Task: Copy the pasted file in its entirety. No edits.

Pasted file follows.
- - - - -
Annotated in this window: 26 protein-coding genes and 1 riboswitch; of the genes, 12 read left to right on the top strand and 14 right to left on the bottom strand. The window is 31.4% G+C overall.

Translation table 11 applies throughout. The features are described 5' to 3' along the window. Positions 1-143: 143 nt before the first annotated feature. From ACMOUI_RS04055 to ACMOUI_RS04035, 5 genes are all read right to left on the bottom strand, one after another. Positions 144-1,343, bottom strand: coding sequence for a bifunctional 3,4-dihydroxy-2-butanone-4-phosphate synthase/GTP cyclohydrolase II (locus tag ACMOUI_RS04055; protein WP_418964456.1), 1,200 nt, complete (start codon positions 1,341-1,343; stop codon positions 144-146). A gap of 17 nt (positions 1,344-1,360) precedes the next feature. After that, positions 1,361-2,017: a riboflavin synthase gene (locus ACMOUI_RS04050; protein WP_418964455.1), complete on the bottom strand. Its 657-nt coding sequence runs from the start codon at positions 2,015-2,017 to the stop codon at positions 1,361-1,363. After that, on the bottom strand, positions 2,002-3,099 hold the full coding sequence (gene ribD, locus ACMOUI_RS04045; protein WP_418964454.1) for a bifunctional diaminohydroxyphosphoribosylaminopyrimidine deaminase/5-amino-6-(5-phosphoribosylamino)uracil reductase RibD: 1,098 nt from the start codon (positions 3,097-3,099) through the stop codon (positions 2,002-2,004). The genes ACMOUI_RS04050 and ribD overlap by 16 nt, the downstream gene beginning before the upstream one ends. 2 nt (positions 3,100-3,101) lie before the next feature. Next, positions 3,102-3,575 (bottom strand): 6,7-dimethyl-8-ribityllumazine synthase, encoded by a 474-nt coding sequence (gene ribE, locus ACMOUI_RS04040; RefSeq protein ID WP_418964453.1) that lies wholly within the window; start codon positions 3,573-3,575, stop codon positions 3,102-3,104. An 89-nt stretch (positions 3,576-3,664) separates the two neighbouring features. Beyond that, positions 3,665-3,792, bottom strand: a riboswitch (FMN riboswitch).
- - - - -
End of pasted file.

Annotated in this window: 26 protein-coding genes and 1 riboswitch; of the genes, 12 read left to right on the top strand and 14 right to left on the bottom strand. The window is 31.4% G+C overall.

Translation table 11 applies throughout. The features are described 5' to 3' along the window. Positions 1-143: 143 nt before the first annotated feature. From ACMOUI_RS04055 to ACMOUI_RS04035, 5 genes are all read right to left on the bottom strand, one after another. Positions 144-1,343, bottom strand: coding sequence for a bifunctional 3,4-dihydroxy-2-butanone-4-phosphate synthase/GTP cyclohydrolase II (locus tag ACMOUI_RS04055; protein WP_418964456.1), 1,200 nt, complete (start codon positions 1,341-1,343; stop codon positions 144-146). A gap of 17 nt (positions 1,344-1,360) precedes the next feature. After that, positions 1,361-2,017: a riboflavin synthase gene (locus ACMOUI_RS04050; protein WP_418964455.1), complete on the bottom strand. Its 657-nt coding sequence runs from the start codon at positions 2,015-2,017 to the stop codon at positions 1,361-1,363. After that, on the bottom strand, positions 2,002-3,099 hold the full coding sequence (gene ribD, locus ACMOUI_RS04045; protein WP_418964454.1) for a bifunctional diaminohydroxyphosphoribosylaminopyrimidine deaminase/5-amino-6-(5-phosphoribosylamino)uracil reductase RibD: 1,098 nt from the start codon (positions 3,097-3,099) through the stop codon (positions 2,002-2,004). The genes ACMOUI_RS04050 and ribD overlap by 16 nt, the downstream gene beginning before the upstream one ends. 2 nt (positions 3,100-3,101) lie before the next feature. Next, positions 3,102-3,575 (bottom strand): 6,7-dimethyl-8-ribityllumazine synthase, encoded by a 474-nt coding sequence (gene ribE, locus ACMOUI_RS04040; RefSeq protein ID WP_418964453.1) that lies wholly within the window; start codon positions 3,573-3,575, stop codon positions 3,102-3,104. An 89-nt stretch (positions 3,576-3,664) separates the two neighbouring features. Beyond that, positions 3,665-3,792, bottom strand: a riboswitch (FMN riboswitch).